This is the first in a series of regular columns highlighting some of my favorite guitarists and the tones that made them famous. Rock & roll largely gave birth to the guitar tone fetish, so it’s only appropriate that this first post put a spotlight on some of my favorite sounds in the genre.
Jimi Hendrix: “All Along the Watchtower” from Electric Ladyland.
It would be wrong to discuss rock guitar tone without at least one nod to Hendrix, who probably helped define monster guitar tone more than any other player. Besides being (in my opinion) the greatest piece of recorded pop music to come out of the 20th century, Hendrix’s cover of Bob Dylan’s All Along the Watchtower is a tour de force of great guitar tones; each solo fill stands out as a miniature tone poem study in rock lead. Electric leads are layered over acoustic rhythm; clean fills punctuate each verse; panning wah-wah, funky scratching, and distorted bends are precisely and economically employed to give Dylan’s apocalyptic lyrics a sense of urgency. Brilliant.
Bruce Springsteen: “Adam Raised a Cain” from Darkness on the Edge of Town.
Bruce’s lead playing may not be virtuosic, but what’s lacking in technique is more than compensated for by his visceral approach. The solos on Darkness on the Edge Town are probably my favorite of any Springsteen album. It’s hard to find detailed info on the Boss’s rig throughout the years, but the core of his lead sound on this album — an other-worldy treble bridge pickup scream — is almost certainly his battered Fender Esquire through a cranked Fender tube amp.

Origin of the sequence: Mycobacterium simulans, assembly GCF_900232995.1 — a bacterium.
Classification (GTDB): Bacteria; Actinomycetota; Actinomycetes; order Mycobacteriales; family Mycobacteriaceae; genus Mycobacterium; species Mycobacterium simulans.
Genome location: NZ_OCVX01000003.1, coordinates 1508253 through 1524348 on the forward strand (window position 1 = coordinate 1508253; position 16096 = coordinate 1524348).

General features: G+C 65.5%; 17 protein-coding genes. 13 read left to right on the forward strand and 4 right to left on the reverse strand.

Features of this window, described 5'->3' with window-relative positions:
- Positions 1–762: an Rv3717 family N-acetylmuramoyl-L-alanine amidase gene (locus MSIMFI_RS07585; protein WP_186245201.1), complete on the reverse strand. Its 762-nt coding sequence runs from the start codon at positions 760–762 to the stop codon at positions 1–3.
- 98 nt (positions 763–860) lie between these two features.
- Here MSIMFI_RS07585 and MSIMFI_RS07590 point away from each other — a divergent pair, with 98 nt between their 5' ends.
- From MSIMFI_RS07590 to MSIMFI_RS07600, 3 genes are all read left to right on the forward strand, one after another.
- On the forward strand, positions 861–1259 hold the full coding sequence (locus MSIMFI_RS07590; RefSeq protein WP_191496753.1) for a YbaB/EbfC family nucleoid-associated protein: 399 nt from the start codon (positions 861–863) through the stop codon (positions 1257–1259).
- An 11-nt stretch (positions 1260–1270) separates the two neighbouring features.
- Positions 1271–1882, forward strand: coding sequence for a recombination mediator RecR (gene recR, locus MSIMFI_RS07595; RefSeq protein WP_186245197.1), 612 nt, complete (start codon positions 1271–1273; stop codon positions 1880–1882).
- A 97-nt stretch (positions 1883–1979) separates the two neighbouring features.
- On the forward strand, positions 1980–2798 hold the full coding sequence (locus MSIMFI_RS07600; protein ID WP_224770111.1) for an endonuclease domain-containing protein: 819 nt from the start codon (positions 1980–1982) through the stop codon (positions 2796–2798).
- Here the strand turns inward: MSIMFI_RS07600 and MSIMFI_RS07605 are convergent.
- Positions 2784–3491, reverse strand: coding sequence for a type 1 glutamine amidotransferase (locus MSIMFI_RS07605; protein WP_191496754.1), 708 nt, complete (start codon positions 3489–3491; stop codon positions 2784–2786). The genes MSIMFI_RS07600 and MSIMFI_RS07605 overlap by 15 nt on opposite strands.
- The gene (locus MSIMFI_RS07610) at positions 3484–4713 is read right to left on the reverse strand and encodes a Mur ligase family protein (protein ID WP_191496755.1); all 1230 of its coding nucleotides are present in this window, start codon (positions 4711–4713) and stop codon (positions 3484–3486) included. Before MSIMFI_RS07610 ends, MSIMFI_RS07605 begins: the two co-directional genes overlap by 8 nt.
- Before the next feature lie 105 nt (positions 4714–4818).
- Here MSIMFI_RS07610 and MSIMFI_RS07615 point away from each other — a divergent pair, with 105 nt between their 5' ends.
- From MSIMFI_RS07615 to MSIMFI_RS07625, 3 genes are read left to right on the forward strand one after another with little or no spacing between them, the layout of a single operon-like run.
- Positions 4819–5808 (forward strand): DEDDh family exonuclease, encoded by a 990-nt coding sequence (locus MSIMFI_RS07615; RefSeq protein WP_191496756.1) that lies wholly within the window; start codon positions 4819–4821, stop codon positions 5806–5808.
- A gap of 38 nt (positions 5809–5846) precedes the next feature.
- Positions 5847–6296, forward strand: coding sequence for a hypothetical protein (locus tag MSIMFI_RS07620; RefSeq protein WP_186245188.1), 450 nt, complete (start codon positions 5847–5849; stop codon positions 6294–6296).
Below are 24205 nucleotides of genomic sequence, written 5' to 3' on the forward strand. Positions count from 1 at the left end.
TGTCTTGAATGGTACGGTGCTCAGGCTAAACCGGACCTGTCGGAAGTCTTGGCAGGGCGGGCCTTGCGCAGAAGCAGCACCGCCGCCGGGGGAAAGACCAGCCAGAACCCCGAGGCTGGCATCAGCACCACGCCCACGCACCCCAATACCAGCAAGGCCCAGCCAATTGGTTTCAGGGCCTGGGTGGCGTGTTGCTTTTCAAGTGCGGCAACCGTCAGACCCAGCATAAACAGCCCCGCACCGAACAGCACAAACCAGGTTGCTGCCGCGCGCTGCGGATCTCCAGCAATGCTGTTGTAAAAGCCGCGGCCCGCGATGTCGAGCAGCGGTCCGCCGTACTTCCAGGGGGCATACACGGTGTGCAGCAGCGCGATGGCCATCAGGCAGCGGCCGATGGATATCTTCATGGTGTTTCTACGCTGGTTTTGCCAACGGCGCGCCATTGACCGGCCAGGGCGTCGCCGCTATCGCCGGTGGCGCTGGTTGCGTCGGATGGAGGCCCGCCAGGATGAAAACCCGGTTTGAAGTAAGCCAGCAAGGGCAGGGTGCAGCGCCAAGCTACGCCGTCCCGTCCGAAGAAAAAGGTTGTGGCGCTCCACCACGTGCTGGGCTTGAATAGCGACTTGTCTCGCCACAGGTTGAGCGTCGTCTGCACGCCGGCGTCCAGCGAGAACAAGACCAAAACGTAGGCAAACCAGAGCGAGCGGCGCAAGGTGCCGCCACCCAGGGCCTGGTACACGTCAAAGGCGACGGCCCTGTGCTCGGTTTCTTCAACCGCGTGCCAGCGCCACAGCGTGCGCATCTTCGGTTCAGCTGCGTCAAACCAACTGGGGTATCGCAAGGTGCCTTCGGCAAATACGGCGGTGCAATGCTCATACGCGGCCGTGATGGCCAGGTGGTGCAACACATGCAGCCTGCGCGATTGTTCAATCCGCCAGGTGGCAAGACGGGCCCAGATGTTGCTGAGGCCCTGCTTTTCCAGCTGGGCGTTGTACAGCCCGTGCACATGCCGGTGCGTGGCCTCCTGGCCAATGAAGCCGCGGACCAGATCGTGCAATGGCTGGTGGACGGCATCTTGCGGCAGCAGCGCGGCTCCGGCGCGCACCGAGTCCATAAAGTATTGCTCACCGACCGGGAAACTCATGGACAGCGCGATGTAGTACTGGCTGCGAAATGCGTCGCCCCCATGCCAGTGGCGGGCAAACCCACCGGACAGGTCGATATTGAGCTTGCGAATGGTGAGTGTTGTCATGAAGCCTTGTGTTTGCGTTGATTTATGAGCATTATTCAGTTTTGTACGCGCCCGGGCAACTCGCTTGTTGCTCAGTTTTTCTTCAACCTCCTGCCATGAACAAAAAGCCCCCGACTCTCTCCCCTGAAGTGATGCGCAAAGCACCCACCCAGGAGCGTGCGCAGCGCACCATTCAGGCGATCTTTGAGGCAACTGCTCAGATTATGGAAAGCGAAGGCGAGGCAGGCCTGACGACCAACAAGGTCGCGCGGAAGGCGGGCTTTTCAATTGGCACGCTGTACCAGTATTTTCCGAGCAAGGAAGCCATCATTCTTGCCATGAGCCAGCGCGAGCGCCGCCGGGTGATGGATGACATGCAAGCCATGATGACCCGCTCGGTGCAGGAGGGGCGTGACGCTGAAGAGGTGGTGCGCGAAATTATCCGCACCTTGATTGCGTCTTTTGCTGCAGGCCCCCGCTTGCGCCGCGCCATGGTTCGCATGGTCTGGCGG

Stevie Ray Vaughan: “Voodoo Chile (Slight Return)” from Couldn’t Stand the Weather.
I spent countless hours of my youth chasing SRV’s tone on this superb cover of a Hendrix standard. The fundamentals of his sound are legendary and well-known — Fender Strat, heavy strings, cranked amp, Ibanez Tube Screamer, and a ton of soul. From the wah-wah intro, to the open-string Eb rhythm line, to the velvety leads, this tune is still a rock tone benchmark for me as a player.
Jeff Beck: “Cause We’re Ended as Lovers” from Blow by Blow.
This album is still a high-water mark for instrumental rock guitar; every shredder worth his/her weight in arpeggiated 32nd notes should take in what Beck manages to convey with a single sustained bend. Jeff’s rig has always been pretty spartan (his 70s tone usually coming from humbuckers through a Marshall, with an occasional fuzz pedal between), demonstrating in no uncertain terms that great tone is in the hands of the player.
Keith Richards: “Honky Tonk Women” from Singles Collection: The London Years.
It’s hard to pick only one Stones tune that highlights Keef’s signature rhythm tone — clean and crunchy at the same time, letting his tasty rhythmic hooks come through loud and clear. My inclusion of “Honky Tonk Women” is just as much about the riff as the tone. It’s not clear what rig he was playing on this track; during that era, the guitar could easily have been a Fender or a Gibson through any number of classic amps. Keith always sounds like Keith regardless of the instrument.